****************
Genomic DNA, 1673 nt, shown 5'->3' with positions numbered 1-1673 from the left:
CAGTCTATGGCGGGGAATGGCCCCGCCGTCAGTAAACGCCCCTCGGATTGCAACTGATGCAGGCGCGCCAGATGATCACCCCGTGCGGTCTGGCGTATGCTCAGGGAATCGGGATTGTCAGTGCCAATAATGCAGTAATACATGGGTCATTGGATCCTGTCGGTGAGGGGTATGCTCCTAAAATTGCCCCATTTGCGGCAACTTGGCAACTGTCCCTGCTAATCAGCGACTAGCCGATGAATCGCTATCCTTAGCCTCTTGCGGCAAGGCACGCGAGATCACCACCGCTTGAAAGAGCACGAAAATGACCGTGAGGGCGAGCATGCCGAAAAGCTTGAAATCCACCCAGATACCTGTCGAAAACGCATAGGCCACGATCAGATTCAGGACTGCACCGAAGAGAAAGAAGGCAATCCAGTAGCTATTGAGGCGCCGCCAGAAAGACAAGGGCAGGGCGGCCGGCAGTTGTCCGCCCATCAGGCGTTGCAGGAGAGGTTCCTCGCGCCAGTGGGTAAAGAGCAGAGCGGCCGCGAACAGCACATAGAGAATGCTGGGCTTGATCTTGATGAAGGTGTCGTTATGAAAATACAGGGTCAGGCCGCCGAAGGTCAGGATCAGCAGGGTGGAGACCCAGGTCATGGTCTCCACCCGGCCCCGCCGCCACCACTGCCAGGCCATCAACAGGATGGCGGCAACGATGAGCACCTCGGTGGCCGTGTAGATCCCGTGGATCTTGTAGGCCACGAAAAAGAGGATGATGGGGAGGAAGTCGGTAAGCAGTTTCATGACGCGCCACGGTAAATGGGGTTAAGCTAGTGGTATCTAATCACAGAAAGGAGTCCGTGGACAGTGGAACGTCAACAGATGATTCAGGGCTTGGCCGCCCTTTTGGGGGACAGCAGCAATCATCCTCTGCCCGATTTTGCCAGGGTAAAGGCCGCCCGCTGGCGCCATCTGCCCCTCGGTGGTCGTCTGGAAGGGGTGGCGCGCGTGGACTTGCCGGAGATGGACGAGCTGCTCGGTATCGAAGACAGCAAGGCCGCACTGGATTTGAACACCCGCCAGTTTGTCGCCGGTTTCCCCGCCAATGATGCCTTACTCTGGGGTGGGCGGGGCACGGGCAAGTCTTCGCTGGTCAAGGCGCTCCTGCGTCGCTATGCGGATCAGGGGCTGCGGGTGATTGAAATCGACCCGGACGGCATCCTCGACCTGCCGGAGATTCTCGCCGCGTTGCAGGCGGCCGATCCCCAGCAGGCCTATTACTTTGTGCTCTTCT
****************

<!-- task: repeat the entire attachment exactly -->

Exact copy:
Genomic DNA, 1673 nt, shown 5'->3' with positions numbered 1-1673 from the left:
CAGTCTATGGCGGGGAATGGCCCCGCCGTCAGTAAACGCCCCTCGGATTGCAACTGATGCAGGCGCGCCAGATGATCACCCCGTGCGGTCTGGCGTATGCTCAGGGAATCGGGATTGTCAGTGCCAATAATGCAGTAATACATGGGTCATTGGATCCTGTCGGTGAGGGGTATGCTCCTAAAATTGCCCCATTTGCGGCAACTTGGCAACTGTCCCTGCTAATCAGCGACTAGCCGATGAATCGCTATCCTTAGCCTCTTGCGGCAAGGCACGCGAGATCACCACCGCTTGAAAGAGCACGAAAATGACCGTGAGGGCGAGCATGCCGAAAAGCTTGAAATCCACCCAGATACCTGTCGAAAACGCATAGGCCACGATCAGATTCAGGACTGCACCGAAGAGAAAGAAGGCAATCCAGTAGCTATTGAGGCGCCGCCAGAAAGACAAGGGCAGGGCGGCCGGCAGTTGTCCGCCCATCAGGCGTTGCAGGAGAGGTTCCTCGCGCCAGTGGGTAAAGAGCAGAGCGGCCGCGAACAGCACATAGAGAATGCTGGGCTTGATCTTGATGAAGGTGTCGTTATGAAAATACAGGGTCAGGCCGCCGAAGGTCAGGATCAGCAGGGTGGAGACCCAGGTCATGGTCTCCACCCGGCCCCGCCGCCACCACTGCCAGGCCATCAACAGGATGGCGGCAACGATGAGCACCTCGGTGGCCGTGTAGATCCCGTGGATCTTGTAGGCCACGAAAAAGAGGATGATGGGGAGGAAGTCGGTAAGCAGTTTCATGACGCGCCACGGTAAATGGGGTTAAGCTAGTGGTATCTAATCACAGAAAGGAGTCCGTGGACAGTGGAACGTCAACAGATGATTCAGGGCTTGGCCGCCCTTTTGGGGGACAGCAGCAATCATCCTCTGCCCGATTTTGCCAGGGTAAAGGCCGCCCGCTGGCGCCATCTGCCCCTCGGTGGTCGTCTGGAAGGGGTGGCGCGCGTGGACTTGCCGGAGATGGACGAGCTGCTCGGTATCGAAGACAGCAAGGCCGCACTGGATTTGAACACCCGCCAGTTTGTCGCCGGTTTCCCCGCCAATGATGCCTTACTCTGGGGTGGGCGGGGCACGGGCAAGTCTTCGCTGGTCAAGGCGCTCCTGCGTCGCTATGCGGATCAGGGGCTGCGGGTGATTGAAATCGACCCGGACGGCATCCTCGACCTGCCGGAGATTCTCGCCGCGTTGCAGGCGGCCGATCCCCAGCAGGCCTATTACTTTGTGCTCTTCT